It’s that time of year again! Although it’s still grey and cold outside, the odd day throws up a warm sun, with thin cloud, and if the wind drops, or your wind protected, it can fill exceptionally pleasant. That’s exactly what I was doing with my wife when I told her to sit outside in our garden, I brought her a lovely cup of tea and some biscuits, enjoying the moment, then out came the pad and we started making a list of things that needed doing, and I have to say, it became so long, that my tea went cold!
We have a wonderful sunken sandstone and limestone terrace, with old second hand stock brick retaining walls, all around the sunken terrace section. And 2mtr high brick walls around the whole perimeter of the garden. About six years ago, I installed different height raised oak sleeper beds, with a fantastic raised decking area, mixed with stone, leading to the newly built Victorian styled garage / studio to the rear of the garden. We also have a fish pond, off the deck (with no fish in it!) The rest of the garden is laid to lawn. The whole garden looked lovely last summer, but it now looks a real mess, and I’ve got to fix it?
The first job was to clear all the old leaves, dig over the raised beds, removing all the weeds, prune back all the fruit trees and bushes. The lawn is a bit of a problem though. As you know we have a lovely 10 ½ stone Rhodesian ridgeback, and although I take him out for at least 1 ½ hours every day, he still tends to view the lawn, as his own “personal relief area!” Alfie (that’s the dog’s name) tends to wee in the same places every time, and that’s taken a severe toll on the lawn. I’m going to try and salvage the lawn, and I have bought some After-cut-patch fix grass seed, which it says is; “pet urine resistant” I will try it but I don’t feel very confident and may end up having to cut out the damaged sections, and replace with new turf, (simply achieved, by skimming off the effected surface, with a flat spade to a depth of approximately 30ml to allow, for the replacement turf sections, to bed in level with the existing lawn).
The raised oak beds, are capped with a wider but thinner oak board, which are suffering from a bit of rot damage. These will require replacing mitring the ends, to match the returns, fixing them with “Spax truss fixing’s”. The decking and the sunken terrace require a thorough cleaning, I could use a chemical cleaner “Brick clean/Disclean”, which are essentially forms of hydrochloric acid, which require rubber gloves and safety glasses when using, and areas must be rinsed thoroughly after application. I am however a bit reluctant to add these chemicals to the water table, so I much prefer to use a power washer, with the purpose-made patio and deck cleaning accessory. I use a Karcher machine, and achieve the most marvellous results with it, everything comes up brand new looking, using only pressurised water so no damage to the environment!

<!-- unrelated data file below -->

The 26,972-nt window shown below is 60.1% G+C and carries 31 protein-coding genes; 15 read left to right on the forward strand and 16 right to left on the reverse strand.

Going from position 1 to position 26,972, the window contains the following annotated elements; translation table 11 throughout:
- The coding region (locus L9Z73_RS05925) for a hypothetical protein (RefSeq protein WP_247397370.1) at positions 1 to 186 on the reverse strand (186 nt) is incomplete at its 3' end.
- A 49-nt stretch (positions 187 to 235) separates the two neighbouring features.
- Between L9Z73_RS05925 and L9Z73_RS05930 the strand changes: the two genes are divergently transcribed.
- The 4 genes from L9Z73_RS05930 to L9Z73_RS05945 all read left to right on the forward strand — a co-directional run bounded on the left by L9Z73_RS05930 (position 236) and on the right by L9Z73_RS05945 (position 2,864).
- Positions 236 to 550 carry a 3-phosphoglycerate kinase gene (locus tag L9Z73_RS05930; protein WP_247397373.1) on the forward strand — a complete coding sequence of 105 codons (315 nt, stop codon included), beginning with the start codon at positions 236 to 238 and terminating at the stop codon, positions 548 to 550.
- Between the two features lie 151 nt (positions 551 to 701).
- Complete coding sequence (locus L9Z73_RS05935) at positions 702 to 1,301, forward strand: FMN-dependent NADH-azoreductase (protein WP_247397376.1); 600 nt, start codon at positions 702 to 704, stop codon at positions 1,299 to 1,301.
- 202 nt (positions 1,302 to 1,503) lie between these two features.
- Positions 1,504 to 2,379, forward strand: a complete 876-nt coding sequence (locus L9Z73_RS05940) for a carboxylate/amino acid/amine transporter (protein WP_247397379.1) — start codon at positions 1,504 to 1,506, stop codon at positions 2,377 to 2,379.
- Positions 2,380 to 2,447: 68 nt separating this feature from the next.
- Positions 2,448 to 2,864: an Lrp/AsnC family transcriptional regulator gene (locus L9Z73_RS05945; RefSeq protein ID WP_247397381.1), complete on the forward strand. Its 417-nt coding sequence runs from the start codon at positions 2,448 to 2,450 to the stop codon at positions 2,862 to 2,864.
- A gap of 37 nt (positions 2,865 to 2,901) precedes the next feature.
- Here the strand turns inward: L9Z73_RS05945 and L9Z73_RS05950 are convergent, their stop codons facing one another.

My sunken natural stone terrace has been down about nine years and my decking area is about six years old, both are suffering from moss and weed growth requiring attention, I am afraid there is no real alternative than getting down on your hands and knees, and scraping it all out by hand, I use a multi-tool scraper purchased for only a pound from Poundland and it does a fine job of raking out any growth between the joints. Clean everything thoroughly, then re-point the paving, with a dry mix of soft sand and cement, at a ratio of 3 parts sand : 1 part cement. Here is an old pro tip to successful patio pointing! Fill a watering can, remove the rose, and pour copious amounts of water into the open joints, go and have a cup of tea while the sun (this must be done on a warm sunny day) dries out any surface water spillage. Wearing a pair of heavy duty rubber gloves, pour some pointing mix onto the patio, force the material into the joints, by gloved hands, sweeping the surface clean as you go with a soft broom. Every ten to fifteen square meters, go back over and rub the joints with a pointing tool, or a piece of bent 12mm copper pipe or an offcut of stiff hose, this process draws up the water from below, by capillary action, and creates a wet mortar joint between the slabs without staining them. Leave the whole area, to dry for a good few hours, then carefully remove any excess surface material with a soft brush and pan, which should leave you with a weed free patio, for another ten years.
I am now cleaning my front drive steps and paving, all laid in second hand York Stone, and I have to admit I am so impressed with the results, it actually looks better than brand new. So I have spent three days over hauling the front and back gardens, now it’s time to sit back and enjoy the sun, What’s that tinkling sound I hear? Oh yes its ice going into a glass, oh what a pleasant sound!